Ron Edwards
Global Moderator
Member
*
Posts: 16490


WWW
« Reply #13 on: November 20, 2007, 06:19:13 PM »

Whoa! The new guy is getting dogpiled!

I have two things to say, and then we all need to back off a lot.

1. Thank you for buying my game and for being interested in playing it. That means a lot to me, and also that you were brave enough to post here and knock back some tequila with us (you did see the sticky post that begins the forum, right?).

2. All of the advice people have given you must sound like tons of extra stuff to do and to read. I'll tell you straight up: it's not. It's really saying, you don't have to prep hardly at all in the traditional way. It's really saying, you're way ahead of the game, as you are.

Enjoy it! For someone who's really only read the book once, and then reviewed it, you are doing great. You'll find that prep and play are very easy.

Let me know about anything else that interests you and that raises questions for you. This forum can be pretty enthusiastic and a lot of the folks are eager to share the way they got their brains joggled here, in part by returning to favor to newcomers. I'll damp it down a bit for you.

Best, Ron
Logged
TheThingInTheMirror
Member

Posts: 16


« Reply #14 on: November 21, 2007, 12:40:37 AM »

No don't worry about dogpiling me.
You have all been most helpful.

The use of the word "plot" has some scary connotations in gamer circles. In my case I usually mean an npc(s) who is doing something for the player to choose to react to or not. As valamir put it, :"Just have the NPCs do what they're doing and see what falls apart when the players start to interfere"

When some people hear the word plot they either think of a story with a rigidly fixed outcome, or some rigidly fixed mission goal.

I cannot explain it to you, this board is not a sufficient communication vehicle and the topic is not that interesting. But... I know my players. I will have to run this game "wrong" before I can run it "right"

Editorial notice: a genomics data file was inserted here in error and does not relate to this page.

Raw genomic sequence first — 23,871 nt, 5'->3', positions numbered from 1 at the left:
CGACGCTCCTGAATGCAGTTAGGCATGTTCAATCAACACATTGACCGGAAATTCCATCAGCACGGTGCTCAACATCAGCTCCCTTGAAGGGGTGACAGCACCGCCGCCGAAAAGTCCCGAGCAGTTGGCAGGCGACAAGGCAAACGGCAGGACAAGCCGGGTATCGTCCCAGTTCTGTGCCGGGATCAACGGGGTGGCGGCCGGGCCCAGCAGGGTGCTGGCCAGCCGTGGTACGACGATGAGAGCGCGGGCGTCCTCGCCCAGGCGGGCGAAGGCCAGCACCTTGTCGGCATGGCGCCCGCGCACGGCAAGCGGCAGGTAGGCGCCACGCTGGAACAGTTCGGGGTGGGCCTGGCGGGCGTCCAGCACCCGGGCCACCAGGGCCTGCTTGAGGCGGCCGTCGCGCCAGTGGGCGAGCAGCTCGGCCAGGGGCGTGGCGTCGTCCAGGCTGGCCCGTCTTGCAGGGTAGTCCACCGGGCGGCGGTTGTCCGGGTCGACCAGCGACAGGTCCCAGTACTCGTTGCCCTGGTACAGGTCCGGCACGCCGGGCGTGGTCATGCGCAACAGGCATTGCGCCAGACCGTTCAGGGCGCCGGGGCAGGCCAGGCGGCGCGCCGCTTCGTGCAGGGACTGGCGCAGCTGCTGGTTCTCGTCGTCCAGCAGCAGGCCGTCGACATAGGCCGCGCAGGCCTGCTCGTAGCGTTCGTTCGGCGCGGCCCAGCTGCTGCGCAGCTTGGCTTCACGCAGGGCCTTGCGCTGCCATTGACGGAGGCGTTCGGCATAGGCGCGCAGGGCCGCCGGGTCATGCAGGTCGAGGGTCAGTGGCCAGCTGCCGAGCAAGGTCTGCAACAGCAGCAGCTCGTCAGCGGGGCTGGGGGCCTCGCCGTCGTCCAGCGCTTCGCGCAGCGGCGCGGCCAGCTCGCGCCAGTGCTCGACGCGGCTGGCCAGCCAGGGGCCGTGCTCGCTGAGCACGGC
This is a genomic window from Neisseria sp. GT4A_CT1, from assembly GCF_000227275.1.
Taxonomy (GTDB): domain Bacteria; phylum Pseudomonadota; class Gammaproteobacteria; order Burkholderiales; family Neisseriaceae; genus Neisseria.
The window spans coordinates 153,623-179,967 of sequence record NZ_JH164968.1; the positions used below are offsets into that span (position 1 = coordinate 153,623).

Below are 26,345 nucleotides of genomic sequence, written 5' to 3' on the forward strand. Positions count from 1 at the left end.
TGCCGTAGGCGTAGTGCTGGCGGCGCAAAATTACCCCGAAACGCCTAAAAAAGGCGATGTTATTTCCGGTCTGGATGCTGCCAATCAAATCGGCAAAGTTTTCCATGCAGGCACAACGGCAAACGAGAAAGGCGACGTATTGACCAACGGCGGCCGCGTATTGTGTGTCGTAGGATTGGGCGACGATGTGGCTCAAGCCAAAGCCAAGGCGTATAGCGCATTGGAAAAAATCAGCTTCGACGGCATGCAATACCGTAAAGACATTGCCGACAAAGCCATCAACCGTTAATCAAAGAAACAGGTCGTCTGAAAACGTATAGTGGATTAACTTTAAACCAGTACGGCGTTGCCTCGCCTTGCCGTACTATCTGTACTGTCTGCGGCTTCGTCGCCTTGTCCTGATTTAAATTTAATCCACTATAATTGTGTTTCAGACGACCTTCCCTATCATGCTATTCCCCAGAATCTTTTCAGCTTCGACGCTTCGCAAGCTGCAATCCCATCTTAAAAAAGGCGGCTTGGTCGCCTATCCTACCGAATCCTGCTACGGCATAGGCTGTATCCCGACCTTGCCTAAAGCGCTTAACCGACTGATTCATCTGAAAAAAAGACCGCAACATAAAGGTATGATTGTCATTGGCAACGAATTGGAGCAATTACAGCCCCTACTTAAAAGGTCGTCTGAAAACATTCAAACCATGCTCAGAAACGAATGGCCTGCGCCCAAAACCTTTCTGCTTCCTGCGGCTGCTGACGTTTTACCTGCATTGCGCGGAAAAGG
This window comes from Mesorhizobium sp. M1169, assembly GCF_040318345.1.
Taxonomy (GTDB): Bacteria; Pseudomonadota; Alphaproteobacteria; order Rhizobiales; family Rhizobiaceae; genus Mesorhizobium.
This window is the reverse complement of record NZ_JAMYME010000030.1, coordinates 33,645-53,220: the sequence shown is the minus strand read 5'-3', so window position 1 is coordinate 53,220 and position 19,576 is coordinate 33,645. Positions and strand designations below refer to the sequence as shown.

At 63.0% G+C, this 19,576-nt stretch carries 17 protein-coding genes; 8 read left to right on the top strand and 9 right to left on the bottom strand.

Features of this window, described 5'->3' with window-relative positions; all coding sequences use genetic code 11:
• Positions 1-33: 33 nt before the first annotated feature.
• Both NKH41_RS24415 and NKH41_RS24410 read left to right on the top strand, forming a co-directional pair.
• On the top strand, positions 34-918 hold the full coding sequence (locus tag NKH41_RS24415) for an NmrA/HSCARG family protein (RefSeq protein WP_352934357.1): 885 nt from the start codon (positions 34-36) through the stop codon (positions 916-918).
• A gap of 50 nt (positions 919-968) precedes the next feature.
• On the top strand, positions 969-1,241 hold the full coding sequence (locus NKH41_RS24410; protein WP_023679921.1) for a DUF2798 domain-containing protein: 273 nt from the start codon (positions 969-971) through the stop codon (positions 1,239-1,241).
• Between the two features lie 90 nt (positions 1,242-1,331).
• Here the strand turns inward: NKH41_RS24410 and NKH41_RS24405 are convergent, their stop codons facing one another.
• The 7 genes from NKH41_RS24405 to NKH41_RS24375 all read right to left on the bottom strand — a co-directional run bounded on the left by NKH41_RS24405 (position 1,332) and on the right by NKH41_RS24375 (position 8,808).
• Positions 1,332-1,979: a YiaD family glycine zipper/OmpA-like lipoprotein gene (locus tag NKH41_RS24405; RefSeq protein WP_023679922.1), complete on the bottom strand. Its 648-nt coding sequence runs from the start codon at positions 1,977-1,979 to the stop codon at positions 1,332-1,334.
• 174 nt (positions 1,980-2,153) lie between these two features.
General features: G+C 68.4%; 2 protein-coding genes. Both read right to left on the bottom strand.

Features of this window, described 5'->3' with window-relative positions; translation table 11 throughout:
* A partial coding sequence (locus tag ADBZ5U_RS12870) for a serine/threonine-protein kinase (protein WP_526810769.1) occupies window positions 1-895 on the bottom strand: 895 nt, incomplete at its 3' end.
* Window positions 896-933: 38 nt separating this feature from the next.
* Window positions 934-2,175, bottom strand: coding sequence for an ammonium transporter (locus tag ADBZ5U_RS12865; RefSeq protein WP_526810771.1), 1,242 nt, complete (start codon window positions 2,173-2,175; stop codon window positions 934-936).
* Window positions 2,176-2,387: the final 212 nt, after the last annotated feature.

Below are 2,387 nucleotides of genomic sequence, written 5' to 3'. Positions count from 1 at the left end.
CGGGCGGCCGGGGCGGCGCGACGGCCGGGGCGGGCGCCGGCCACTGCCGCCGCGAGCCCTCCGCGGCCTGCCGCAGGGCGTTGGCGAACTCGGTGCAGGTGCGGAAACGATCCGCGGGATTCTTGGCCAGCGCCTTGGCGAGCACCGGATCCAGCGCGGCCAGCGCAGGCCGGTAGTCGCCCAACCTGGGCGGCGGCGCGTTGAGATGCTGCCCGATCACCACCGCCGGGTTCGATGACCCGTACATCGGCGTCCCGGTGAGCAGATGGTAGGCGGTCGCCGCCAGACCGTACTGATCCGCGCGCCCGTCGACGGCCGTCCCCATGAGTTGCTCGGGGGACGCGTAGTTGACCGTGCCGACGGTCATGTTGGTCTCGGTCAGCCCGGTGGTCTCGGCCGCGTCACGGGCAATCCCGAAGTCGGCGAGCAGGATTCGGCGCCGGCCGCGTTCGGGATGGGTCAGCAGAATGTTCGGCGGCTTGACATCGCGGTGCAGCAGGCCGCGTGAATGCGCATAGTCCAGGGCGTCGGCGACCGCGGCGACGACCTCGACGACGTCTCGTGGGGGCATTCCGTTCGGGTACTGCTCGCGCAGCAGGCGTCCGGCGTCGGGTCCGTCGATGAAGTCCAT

The change in mindset is simply too great to do it in one hop. It is going to take two. Heck, while I am so sure they won't get it in one try, truth is, I can't even be sure I will. I don't know how this game should be run, I only know what drew me to it.

I will do the searches you requested I do.

I am going to drop this now. Post if you will, but I will not respond, and likely may not even read it. You have not offended but... This has moved waaaaay off the original topic. I was having a brain cramp and was wondering "How might this psycho chick go about wreaking an unspeakable revenge?"

You all responded and were wonderful... but now we are moving in to "What is the RIGHT or WRONG way to play Sorcerer" and that is a different thread.

I am going to start a post called "Why would I want to play this game anyway?"
If you want to come dogpile me over there, I would be very happy to see you.

-The Thing In The Mirror
Logged

-Ron H
-The Thing In The Mirror
-(Absolutely not related to The Thing In The Closet.)
Pages: [1]
Print
Jump to:  

Powered by MySQL Powered by PHP Powered by SMF 1.1.11 | SMF © 2006-2009, Simple Machines LLC
Oxygen design by Bloc
Valid XHTML 1.0! Valid CSS!